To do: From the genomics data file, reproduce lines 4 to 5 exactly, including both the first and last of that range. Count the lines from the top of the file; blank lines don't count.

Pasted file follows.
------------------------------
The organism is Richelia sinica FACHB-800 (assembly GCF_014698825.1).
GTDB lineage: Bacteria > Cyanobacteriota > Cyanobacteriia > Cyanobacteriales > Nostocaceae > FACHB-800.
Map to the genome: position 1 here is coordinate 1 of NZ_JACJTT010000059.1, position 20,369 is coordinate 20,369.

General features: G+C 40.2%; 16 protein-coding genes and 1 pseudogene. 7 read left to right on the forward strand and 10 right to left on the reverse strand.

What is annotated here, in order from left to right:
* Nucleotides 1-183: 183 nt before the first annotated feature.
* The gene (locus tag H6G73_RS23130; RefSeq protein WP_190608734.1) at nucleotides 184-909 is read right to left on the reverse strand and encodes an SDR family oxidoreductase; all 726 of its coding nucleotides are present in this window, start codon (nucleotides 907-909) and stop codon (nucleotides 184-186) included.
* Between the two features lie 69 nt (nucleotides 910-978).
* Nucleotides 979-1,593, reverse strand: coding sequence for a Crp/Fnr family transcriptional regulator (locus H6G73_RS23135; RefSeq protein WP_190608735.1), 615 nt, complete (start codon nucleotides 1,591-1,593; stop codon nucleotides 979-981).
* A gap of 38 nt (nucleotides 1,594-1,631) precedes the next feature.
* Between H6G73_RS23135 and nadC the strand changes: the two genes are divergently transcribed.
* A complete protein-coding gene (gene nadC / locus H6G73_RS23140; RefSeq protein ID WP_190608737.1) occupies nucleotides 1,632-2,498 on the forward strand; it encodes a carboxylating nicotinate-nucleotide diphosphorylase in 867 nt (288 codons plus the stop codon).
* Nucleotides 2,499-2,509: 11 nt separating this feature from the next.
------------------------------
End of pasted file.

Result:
General features: G+C 40.2%; 16 protein-coding genes and 1 pseudogene. 7 read left to right on the forward strand and 10 right to left on the reverse strand.

What is annotated here, in order from left to right: